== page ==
On Jan. 15, San Jose midfielder Matheus Silva participated in an emotional charity match on the campus of the University of Central Florida to honor the victims of the Chapecoense plane crash this past November.
Silva, a native of Sao Paulo, Brazil, was closely affected by the tragedy. He played alongside Gabriel and Matheus Saroli at Monteverde Academy, who both lost their father, Chapecoense head coach Caio Junior, in the crash.
“I was honored to be a part of such a meaningful game,” Silva said, “Before the game, we payed tribute to the Chapecoense team and their families. The moment was something that really touched me.”
The charity doubleheader, hosted by the Florida Cup, displayed some world-renowned talent, including Brazilian legends Cafu and Emerson, as well as former U.S. international players Oguchi Onyewu and Eddie Johnson.
“Those players were awesome,” Silva said at Avaya Stadium on Friday. "They would joke with me on the field, making sure I was doing everything right because I was the youngest player out there."
Silva recalls watching Cafu hoist the 2002 World Cup trophy for Brazil at the age of six. Now, on a sunny afternoon in Florida, the 20-year-old was playing alongside him.
"Cafu gave a speech before the game,” Silva said. "The speech was actually the same speech he gave the Brazilian team before the 2002 World Cup Final. I videotaped it. It’s one of those things you’ll never forget.
“He’s competitive. Even though it was just a friendly game, he wanted to win. He is still in shape, too, so he was running around and talking to us. I played center back next to him as well so it was amazing.”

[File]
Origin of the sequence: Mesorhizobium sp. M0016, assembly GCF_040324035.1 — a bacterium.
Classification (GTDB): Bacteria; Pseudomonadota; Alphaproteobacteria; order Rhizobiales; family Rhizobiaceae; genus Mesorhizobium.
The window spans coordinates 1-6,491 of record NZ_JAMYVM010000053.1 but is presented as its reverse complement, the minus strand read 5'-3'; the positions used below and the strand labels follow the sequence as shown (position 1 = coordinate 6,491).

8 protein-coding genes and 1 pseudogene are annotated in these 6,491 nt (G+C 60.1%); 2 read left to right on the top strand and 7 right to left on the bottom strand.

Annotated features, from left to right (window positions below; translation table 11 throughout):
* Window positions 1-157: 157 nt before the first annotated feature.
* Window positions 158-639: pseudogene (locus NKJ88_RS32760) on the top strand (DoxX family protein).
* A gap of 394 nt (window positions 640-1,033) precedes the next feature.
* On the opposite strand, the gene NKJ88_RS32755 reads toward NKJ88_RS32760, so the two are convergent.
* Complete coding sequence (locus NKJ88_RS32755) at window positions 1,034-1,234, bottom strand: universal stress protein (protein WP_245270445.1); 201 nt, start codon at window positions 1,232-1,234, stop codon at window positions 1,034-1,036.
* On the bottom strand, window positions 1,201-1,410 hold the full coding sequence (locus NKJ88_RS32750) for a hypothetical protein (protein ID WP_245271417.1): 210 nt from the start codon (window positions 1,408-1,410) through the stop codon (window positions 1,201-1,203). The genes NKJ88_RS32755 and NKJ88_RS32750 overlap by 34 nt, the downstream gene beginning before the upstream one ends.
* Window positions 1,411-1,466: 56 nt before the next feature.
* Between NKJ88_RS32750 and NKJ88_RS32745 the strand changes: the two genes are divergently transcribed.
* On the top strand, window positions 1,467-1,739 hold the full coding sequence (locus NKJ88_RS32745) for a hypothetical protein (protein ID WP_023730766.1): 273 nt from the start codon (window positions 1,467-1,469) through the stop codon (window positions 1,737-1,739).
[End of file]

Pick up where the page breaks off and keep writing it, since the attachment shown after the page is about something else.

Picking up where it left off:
In the first match, Silva and Cafu patrolled the backline together. In the final fixture of the afternoon, Silva went head-to-head against the Brazilian icon, eventually scoring a goal against his childhood idol.
“I actually scored a nice goal against Cafu’s team,” Silva admitted. "He was messing with me after that. I scored the goal with my left foot and later there was a chance with my right foot and he said, ‘He can’t shoot with his right like he can shoot with his left.’”
Between the banter and competitive back and forth, Silva viewed this opportunity as not only a chance to honor the families and victims of the tragic Chapecoense plane crash, but to learn from some world-class, defensive-minded players.
“Cafu was always the underdog during his career,” Silva explained. "He always had to work hard and go to a bunch of tryouts when he was younger. He just told me to keep working hard and don’t let anything get in my way.
“Guch [Oguchi Onyewu] is a funny guy. I’ve gotten to know him pretty well over the years. He just told me to keep working hard and good things will happen.”
Entering his third season with the Quakes, Silva saw the match as the perfect ending to what was a long offseason of training.
“This offseason was hard but it was good for me. I chose not to go back home to Brazil. I chose to go back to my old school in Florida and use their facilities. I made sure I was running everyday and eating well. I’m excited. I’m positive and mentally ready for this season.”